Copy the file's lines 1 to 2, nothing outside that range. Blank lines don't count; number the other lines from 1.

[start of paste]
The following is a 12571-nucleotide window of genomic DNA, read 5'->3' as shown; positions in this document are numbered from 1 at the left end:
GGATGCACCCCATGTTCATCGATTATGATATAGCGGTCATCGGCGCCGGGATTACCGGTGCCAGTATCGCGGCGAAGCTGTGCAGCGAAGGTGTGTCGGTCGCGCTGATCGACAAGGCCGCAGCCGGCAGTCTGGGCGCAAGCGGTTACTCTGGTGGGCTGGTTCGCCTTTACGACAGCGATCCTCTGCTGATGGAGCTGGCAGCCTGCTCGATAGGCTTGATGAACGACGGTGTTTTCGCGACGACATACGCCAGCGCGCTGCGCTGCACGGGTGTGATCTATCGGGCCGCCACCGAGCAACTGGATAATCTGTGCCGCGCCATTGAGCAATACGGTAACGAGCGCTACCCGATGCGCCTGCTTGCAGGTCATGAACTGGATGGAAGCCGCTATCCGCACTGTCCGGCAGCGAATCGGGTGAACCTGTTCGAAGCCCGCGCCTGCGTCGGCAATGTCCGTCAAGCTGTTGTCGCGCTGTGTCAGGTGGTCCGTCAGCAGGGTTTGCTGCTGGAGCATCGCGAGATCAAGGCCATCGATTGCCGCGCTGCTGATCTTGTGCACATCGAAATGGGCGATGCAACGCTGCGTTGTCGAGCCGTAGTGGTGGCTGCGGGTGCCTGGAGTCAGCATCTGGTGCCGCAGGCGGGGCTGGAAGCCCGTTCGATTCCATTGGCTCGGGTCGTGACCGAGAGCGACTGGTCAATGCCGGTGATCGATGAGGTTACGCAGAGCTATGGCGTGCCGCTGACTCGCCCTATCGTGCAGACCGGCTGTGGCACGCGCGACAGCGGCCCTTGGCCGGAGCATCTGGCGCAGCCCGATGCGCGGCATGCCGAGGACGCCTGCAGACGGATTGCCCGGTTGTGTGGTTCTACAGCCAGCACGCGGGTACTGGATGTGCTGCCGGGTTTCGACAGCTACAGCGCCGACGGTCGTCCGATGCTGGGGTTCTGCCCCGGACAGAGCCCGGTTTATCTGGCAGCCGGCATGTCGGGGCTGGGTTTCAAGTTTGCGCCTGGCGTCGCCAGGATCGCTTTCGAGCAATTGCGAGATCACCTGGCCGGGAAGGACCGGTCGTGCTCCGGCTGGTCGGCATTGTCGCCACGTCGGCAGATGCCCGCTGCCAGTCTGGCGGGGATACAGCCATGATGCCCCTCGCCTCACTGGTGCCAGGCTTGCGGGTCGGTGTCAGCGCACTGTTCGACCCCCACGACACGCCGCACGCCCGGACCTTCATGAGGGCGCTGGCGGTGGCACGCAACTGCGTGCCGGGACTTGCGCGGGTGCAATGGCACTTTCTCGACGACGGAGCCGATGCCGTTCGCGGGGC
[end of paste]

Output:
The following is a 12571-nucleotide window of genomic DNA, read 5'->3' as shown; positions in this document are numbered from 1 at the left end:
GGATGCACCCCATGTTCATCGATTATGATATAGCGGTCATCGGCGCCGGGATTACCGGTGCCAGTATCGCGGCGAAGCTGTGCAGCGAAGGTGTGTCGGTCGCGCTGATCGACAAGGCCGCAGCCGGCAGTCTGGGCGCAAGCGGTTACTCTGGTGGGCTGGTTCGCCTTTACGACAGCGATCCTCTGCTGATGGAGCTGGCAGCCTGCTCGATAGGCTTGATGAACGACGGTGTTTTCGCGACGACATACGCCAGCGCGCTGCGCTGCACGGGTGTGATCTATCGGGCCGCCACCGAGCAACTGGATAATCTGTGCCGCGCCATTGAGCAATACGGTAACGAGCGCTACCCGATGCGCCTGCTTGCAGGTCATGAACTGGATGGAAGCCGCTATCCGCACTGTCCGGCAGCGAATCGGGTGAACCTGTTCGAAGCCCGCGCCTGCGTCGGCAATGTCCGTCAAGCTGTTGTCGCGCTGTGTCAGGTGGTCCGTCAGCAGGGTTTGCTGCTGGAGCATCGCGAGATCAAGGCCATCGATTGCCGCGCTGCTGATCTTGTGCACATCGAAATGGGCGATGCAACGCTGCGTTGTCGAGCCGTAGTGGTGGCTGCGGGTGCCTGGAGTCAGCATCTGGTGCCGCAGGCGGGGCTGGAAGCCCGTTCGATTCCATTGGCTCGGGTCGTGACCGAGAGCGACTGGTCAATGCCGGTGATCGATGAGGTTACGCAGAGCTATGGCGTGCCGCTGACTCGCCCTATCGTGCAGACCGGCTGTGGCACGCGCGACAGCGGCCCTTGGCCGGAGCATCTGGCGCAGCCCGATGCGCGGCATGCCGAGGACGCCTGCAGACGGATTGCCCGGTTGTGTGGTTCTACAGCCAGCACGCGGGTACTGGATGTGCTGCCGGGTTTCGACAGCTACAGCGCCGACGGTCGTCCGATGCTGGGGTTCTGCCCCGGACAGAGCCCGGTTTATCTGGCAGCCGGCATGTCGGGGCTGGGTTTCAAGTTTGCGCCTGGCGTCGCCAGGATCGCTTTCGAGCAATTGCGAGATCACCTGGCCGGGAAGGACCGGTCGTGCTCCGGCTGGTCGGCATTGTCGCCACGTCGGCAGATGCCCGCTGCCAGTCTGGCGGGGATACAGCCATGATGCCCCTCGCCTCACTGGTGCCAGGCTTGCGGGTCGGTGTCAGCGCACTGTTCGACCCCCACGACACGCCGCACGCCCGGACCTTCATGAGGGCGCTGGCGGTGGCACGCAACTGCGTGCCGGGACTTGCGCGGGTGCAATGGCACTTTCTCGACGACGGAGCCGATGCCGTTCGCGGGGC